CONF 201 V.B.36
Kakadu National Park (Australia)
The Secretariat recalled that the Bureau, at its twenty-first extraordinary session in November 1997, had invited the Australian authorities to provide the World Heritage Centre with any new information concerning the proposed uranium mine at Jabiluka in Kakadu National Park. The Australian authorities were requested to provide information pertaining to their efforts to ensure that the proponents of mining in the enclave, within but outside of the boundaries of the Park, address the seventy-seven environmental conditions imposed by the Government. The Bureau was informed that the mine’s proponent provide a six-monthly report to the Government on the progress which has been made in the implementation of these conditions.
The Secretariat informed the Bureau that additional information concerning the state of conservation of Kakadu National Park had been recently provided by the Australian authorities and had been made available to the Bureau as Information Document WHC-98/CONF.201/INF.12. The Secretariat mentioned a letter received from the lawyer for the Mirrar Aboriginal people who referred to the responses by the Bureau and Committee on the state of conservation of Kakadu at its twenty-first session as “entirely unsatisfactory”. The Secretariat also informed the Bureau that a submission from four scientists in Australia had been received in which they criticise the quality and process of the Environmental Impact Assessment for the proposed Jabulika uranium mine. The scientists state that the Environmental Impact Statement (EIS) largely ignores cultural heritage and calls for a new EIS to include proper assessment of the ecological and cultural impacts of the proposed mine. Furthermore, the Secretariat and the Chairperson referred to the many letters theyhad received which expressed concern about the state of conservation of Kakadu National Park and called for the inclusion of Kakadu on the List of World Heritage in Danger.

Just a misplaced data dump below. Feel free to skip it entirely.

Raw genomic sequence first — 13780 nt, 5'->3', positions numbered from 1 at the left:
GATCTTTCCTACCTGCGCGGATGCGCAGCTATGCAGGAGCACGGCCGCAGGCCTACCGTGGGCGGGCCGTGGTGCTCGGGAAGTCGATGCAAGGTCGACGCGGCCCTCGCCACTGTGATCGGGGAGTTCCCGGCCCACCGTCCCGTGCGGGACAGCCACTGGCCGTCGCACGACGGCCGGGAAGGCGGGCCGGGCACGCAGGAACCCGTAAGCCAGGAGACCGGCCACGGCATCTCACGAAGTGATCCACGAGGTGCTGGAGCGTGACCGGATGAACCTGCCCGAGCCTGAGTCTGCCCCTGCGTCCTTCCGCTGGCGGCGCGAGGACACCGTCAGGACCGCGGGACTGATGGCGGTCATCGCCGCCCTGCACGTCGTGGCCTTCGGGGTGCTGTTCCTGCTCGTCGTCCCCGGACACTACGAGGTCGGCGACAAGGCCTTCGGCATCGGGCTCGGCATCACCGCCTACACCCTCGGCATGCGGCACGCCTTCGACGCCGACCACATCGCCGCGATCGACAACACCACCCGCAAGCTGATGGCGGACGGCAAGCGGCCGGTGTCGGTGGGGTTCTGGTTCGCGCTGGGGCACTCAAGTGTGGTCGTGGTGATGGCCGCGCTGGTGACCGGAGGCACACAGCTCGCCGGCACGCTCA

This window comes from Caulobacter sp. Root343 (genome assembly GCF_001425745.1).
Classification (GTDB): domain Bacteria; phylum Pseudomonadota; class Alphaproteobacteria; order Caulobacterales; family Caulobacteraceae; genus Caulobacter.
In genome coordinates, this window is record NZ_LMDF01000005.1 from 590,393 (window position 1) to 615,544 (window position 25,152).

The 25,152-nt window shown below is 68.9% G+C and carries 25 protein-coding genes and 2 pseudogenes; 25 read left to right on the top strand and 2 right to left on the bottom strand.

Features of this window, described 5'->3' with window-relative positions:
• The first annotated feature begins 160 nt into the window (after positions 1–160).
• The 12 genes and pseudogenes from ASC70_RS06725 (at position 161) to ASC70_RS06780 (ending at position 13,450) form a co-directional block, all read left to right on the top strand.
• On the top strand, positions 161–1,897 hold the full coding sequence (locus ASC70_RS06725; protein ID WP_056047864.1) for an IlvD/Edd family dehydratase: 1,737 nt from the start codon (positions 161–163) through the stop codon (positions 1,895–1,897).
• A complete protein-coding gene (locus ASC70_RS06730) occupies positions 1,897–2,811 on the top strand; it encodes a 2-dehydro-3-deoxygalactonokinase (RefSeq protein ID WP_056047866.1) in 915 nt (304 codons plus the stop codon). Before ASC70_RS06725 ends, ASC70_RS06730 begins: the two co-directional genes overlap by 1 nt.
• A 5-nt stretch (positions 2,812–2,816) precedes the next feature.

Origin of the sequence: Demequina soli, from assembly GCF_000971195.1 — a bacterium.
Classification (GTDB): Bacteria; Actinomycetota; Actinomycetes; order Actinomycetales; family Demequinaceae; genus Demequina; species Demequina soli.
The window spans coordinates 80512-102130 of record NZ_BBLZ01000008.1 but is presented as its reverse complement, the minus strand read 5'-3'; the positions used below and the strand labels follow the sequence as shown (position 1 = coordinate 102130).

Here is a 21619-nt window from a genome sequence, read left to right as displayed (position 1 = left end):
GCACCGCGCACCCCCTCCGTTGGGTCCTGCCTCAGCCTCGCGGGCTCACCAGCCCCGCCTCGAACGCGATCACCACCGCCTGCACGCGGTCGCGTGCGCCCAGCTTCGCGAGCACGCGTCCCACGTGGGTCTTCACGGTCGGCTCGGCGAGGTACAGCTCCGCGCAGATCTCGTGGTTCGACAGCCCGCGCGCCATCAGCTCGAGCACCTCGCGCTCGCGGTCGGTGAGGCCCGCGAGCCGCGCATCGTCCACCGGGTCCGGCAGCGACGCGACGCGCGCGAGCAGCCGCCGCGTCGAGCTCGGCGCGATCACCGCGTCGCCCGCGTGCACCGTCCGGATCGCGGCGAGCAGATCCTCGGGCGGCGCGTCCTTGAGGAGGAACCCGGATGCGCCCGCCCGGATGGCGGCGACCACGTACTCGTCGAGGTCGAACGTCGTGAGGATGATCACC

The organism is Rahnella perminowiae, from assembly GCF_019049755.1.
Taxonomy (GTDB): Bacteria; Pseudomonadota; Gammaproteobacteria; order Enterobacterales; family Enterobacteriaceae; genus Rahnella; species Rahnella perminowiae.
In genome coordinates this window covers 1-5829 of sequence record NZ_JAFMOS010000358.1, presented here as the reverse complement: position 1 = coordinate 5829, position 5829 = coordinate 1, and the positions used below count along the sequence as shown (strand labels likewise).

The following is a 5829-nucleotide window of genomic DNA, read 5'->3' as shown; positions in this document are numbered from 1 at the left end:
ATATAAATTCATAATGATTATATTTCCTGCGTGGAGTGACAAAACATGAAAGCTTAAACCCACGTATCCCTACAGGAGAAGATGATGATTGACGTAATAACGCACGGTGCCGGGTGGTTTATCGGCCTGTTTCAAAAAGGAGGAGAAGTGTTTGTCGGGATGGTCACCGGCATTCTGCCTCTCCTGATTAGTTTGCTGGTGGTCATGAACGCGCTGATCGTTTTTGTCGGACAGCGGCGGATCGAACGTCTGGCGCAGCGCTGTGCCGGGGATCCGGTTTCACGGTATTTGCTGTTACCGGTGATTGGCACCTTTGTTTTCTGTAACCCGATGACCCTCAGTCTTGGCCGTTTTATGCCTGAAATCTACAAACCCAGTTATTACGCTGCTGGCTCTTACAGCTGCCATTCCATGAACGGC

IUCN presented a detailed statement concerning the state of conservation of Kakadu. In summary, IUCN suggested that the Resolution on Kakadu, adopted at the World Conservation Congress in 1996 and the precautionary principle be used to guide IUCN’s advice to the Committee. IUCN recommended that mining activity should be deferred until the Committee is satisfied with the implementation of the seventy-seven environmental conditions and requested the necessary information and resources for IUCN to participate in a multi-disciplinary mission to the site and report to the twenty-second session of the Bureau and Committee if requested by the Bureau. IUCN’s statement was distributed to the Bureau and is included in this report as Annex VI.
The Observers of Australia, responded with detailed statements which are annexed in full to this report as Annex VII and Annex VIII.
ICOMOS expressed the need to better assess the full diversity of cultural values, including spiritual values and living cultural traditions, at Kakadu and in the Jabiluka mining lease. ICOMOS also commented that at the time of inclusion in the List (in three stages, 1981, 1987 and 1992), nomination as a cultural landscape had not been possible. ICOMOS raised the possibility of Kakadu being considered in the future as a cultural landscape of potential World Heritage value.